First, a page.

Posts Tagged ‘C-PTSD’

Caring for someone with PTSD can sometimes lead to secondary trauma.


Photo by Grace Ciszkowski

National Institute for the Clinical Application of Behavioral Medicine

Caring for someone with PTSD can sometimes lead to secondary trauma.

And researchers at the University of Utah wondered just how bad that secondary trauma could be.

While completing her graduate studies, Catherine Caska Wallace, PhD and her research team studied two groups of male veterans, along with their female partners. In 32 couples, the veterans suffered from PTSD, and in the control group of 33 couples, PTSD wasn’t a factor.

The veterans in both groups had been deployed to Iraq or Afghanistan at least once in the past decade.

After the researchers interviewed the couples to measure PTSD, depression, marital satisfaction, and areas of disagreement, they asked the couples to undergo a brief experiment.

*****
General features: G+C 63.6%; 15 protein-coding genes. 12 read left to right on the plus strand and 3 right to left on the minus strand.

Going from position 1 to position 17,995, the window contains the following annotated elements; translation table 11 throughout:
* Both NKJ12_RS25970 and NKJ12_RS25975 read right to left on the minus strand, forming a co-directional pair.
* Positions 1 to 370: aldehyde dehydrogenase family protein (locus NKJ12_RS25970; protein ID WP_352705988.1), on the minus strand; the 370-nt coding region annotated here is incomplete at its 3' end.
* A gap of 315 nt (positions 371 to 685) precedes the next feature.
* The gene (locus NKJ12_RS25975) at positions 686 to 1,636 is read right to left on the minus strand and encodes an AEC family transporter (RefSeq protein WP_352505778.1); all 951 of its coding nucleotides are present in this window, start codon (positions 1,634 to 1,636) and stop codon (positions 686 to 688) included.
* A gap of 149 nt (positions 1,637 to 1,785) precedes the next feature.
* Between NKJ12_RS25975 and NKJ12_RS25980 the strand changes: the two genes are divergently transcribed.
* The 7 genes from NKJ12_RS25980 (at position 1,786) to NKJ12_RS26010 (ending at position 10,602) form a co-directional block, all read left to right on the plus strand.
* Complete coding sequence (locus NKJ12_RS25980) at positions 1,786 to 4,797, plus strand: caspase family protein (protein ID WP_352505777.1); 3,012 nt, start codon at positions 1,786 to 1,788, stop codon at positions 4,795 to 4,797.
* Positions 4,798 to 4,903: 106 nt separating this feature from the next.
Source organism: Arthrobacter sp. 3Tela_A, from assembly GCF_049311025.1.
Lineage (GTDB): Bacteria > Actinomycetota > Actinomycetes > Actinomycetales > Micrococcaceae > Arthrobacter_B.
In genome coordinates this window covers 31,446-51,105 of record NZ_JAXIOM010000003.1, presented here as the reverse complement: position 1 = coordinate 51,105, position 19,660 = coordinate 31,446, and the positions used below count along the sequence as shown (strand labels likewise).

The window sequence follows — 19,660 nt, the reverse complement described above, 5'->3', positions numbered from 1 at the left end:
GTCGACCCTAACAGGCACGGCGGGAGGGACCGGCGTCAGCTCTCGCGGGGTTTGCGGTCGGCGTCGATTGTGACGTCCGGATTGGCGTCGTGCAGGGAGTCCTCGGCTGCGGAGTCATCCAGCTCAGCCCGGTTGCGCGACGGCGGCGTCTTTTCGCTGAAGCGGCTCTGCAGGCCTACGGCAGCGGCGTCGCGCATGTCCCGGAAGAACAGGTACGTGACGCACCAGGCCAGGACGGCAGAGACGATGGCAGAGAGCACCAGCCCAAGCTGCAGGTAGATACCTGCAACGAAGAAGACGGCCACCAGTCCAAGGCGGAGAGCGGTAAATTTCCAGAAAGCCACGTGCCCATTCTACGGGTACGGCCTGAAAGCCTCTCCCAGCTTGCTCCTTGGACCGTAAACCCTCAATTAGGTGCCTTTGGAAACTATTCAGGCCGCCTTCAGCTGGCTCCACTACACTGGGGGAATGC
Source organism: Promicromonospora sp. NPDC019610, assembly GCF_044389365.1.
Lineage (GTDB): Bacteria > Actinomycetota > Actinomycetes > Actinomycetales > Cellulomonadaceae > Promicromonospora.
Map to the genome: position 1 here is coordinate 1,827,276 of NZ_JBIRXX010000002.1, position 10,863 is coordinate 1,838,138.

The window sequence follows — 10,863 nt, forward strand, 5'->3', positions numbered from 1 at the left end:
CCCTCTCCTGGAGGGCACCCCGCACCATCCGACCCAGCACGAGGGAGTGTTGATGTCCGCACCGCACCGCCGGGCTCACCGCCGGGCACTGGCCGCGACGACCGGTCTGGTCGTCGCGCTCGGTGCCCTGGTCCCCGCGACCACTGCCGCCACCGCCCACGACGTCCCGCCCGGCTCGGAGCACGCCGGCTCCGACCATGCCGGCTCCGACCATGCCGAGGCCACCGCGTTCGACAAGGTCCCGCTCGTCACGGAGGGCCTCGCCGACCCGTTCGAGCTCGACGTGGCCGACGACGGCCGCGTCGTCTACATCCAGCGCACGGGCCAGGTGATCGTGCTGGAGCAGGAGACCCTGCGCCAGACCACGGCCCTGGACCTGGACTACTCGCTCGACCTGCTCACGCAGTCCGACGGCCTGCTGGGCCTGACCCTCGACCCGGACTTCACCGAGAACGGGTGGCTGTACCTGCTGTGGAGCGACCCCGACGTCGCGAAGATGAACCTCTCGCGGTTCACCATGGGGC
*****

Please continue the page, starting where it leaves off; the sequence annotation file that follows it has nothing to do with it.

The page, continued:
Researchers asked each couple to have a conversation about a current issue on which they strongly disagreed.

Before and after the conversation, researchers took physiological measurements from both partners, including blood pressure and heart rate.

Some of their findings probably weren’t surprising. Both veterans and partners in the PTSD group reported significantly higher emotional stress, measured through disaffection and disharmony. They also reported problems with frequent and intense emotional conflict.

But when they looked at the physiological measurements, researchers found something particularly interesting.